(Updated 29.11.2020; re-edit of the hatches chapter) Surely one of the most complicated area of an underwater structure for human occupation is the habitat entrance. It is the local water-air interface, vulnerable to changes in pressure by tidal movements on the surface of the sea; its hatches have to bare potential pressure differences between the habitat interior and the surrounding water; no object that is only a little bigger than the greatest diameter of the entrance can be brought into the habitat. It is constantly wet and humid and the only gateway for medical assistance. But to see in detail let’s have a look at the different sections of the entrance complex. Continue reading “Habitat Entrance”
This section describes the necessary design of internal doors in an underwater habitat. Doors separate functional areas or modules of the habitat. Continue reading “Internal Doors and Hatches”
To stay in an underwater habitat longer than 12 hours means to stay under saturated conditions, which requires an aquanaut decompression sequence of at least several hours. This decompression procedure is very critical: if any aquanaut gets into an emergency situation, there is no way to take him out of the chamber before the sequence is finished. If the procedure is badly designed there is no way to bring a paramedic into the chamber. For the period of several hours the aquanaut would be alone with his companion. Contact us for access to the full article.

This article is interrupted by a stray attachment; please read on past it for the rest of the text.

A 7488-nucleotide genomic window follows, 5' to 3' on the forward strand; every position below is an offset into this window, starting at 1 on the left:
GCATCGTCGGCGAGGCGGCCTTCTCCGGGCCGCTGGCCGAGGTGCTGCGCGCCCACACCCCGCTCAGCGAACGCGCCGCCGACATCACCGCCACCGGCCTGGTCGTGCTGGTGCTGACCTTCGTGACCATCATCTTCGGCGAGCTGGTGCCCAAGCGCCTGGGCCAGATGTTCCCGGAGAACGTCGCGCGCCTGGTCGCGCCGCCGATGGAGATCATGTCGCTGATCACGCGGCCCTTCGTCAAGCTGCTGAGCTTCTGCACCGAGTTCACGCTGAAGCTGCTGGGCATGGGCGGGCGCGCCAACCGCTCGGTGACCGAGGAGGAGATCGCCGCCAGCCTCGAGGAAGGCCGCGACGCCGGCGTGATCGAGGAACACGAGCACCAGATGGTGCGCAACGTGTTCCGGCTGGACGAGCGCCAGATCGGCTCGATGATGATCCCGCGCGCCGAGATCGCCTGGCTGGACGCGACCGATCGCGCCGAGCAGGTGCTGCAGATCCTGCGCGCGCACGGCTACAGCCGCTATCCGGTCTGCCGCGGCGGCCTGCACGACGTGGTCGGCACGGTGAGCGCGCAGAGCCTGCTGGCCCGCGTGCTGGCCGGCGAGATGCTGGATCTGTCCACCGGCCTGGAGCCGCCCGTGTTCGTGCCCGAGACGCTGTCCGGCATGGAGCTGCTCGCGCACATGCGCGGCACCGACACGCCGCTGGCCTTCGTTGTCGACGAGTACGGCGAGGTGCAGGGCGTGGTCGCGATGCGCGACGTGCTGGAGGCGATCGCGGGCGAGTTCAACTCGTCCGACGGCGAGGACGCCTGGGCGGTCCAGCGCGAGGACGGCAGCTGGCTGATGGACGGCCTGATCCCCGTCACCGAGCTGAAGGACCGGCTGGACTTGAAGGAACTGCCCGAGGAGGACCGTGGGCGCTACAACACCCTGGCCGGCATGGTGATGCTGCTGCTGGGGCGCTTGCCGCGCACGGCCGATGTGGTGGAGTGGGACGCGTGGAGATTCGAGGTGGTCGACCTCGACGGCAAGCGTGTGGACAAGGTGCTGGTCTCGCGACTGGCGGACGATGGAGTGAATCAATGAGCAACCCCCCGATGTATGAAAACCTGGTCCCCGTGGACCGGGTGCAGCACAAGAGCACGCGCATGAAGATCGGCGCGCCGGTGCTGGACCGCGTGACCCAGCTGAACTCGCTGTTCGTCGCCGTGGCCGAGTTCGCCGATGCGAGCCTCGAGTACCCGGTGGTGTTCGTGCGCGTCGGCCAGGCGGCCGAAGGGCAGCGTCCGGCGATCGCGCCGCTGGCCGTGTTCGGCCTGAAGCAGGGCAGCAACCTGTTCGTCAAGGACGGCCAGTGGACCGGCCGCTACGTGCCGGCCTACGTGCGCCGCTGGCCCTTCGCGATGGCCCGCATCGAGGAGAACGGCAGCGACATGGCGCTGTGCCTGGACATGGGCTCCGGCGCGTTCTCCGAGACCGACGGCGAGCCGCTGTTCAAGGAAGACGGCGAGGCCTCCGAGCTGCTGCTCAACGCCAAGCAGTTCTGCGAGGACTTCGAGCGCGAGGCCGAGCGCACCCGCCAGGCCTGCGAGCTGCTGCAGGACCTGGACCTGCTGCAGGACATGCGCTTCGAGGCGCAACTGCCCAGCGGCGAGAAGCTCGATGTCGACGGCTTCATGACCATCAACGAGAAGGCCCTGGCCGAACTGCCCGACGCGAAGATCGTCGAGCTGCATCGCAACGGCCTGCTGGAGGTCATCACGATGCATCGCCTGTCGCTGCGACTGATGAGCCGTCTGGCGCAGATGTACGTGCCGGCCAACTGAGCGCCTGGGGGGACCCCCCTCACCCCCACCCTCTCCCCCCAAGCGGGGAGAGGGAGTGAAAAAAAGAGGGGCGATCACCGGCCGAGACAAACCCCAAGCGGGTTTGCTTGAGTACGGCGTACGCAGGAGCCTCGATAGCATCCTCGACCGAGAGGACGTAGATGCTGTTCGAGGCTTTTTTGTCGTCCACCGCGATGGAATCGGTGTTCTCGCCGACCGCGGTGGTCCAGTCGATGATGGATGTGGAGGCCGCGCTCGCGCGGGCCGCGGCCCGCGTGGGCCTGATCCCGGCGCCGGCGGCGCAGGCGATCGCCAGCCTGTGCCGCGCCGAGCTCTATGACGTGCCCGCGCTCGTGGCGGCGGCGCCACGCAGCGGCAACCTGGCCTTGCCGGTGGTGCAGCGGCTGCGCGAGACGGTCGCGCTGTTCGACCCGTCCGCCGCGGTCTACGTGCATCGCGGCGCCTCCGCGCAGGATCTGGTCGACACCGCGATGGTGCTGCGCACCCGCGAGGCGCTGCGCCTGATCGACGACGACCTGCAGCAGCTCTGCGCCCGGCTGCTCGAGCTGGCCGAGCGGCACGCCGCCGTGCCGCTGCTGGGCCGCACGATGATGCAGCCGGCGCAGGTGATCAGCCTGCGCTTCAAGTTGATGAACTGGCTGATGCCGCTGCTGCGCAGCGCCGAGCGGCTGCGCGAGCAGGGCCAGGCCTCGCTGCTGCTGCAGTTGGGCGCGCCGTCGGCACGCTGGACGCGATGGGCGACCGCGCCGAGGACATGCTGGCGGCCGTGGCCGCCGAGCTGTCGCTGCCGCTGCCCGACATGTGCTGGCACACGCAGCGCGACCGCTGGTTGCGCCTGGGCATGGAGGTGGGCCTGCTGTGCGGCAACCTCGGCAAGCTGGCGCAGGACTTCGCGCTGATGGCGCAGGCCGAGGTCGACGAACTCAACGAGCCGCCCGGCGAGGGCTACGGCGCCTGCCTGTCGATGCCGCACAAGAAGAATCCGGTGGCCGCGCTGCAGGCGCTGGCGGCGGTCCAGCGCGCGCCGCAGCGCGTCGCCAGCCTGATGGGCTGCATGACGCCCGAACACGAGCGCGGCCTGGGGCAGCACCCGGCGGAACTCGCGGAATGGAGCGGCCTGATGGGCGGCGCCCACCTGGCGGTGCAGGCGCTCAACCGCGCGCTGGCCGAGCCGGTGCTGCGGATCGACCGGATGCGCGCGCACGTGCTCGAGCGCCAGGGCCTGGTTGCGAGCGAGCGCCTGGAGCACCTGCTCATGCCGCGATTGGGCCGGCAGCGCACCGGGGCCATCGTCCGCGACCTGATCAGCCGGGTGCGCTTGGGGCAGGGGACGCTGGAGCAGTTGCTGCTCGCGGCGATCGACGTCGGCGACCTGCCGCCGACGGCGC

Together with the popular MARES Diving Center of IWM of Dieter Heinz in Antalya/Turkey we decided in 2006 to construct a simple diving bell for touristic purposes in a depth of appr. 9m. This diving bell would serve as an advertisement carrier, sales tool and later as a decompression stop bell if successfully positioned. It should last for at least two years being removed during six winter months. As a design we wanted the construction to follow the shape of a jelly fish and to look a bit futuristic. After agreeing and drawing the final design we calculated costs of 1000 € which included the umbrella, the skeleton, the counterweights and the working force. Continue reading “Diving Bell ‘Medusa’”
The pressure difference in passenger planes is easily understandable if you take a soft and empty plastic bottle, close it at the highest position of your flight (in the upper part of the image) and watch again while landing. You will see that the pressure makes the bottle shrink (in the lower part of the image). Continue reading “Pressure Experiment”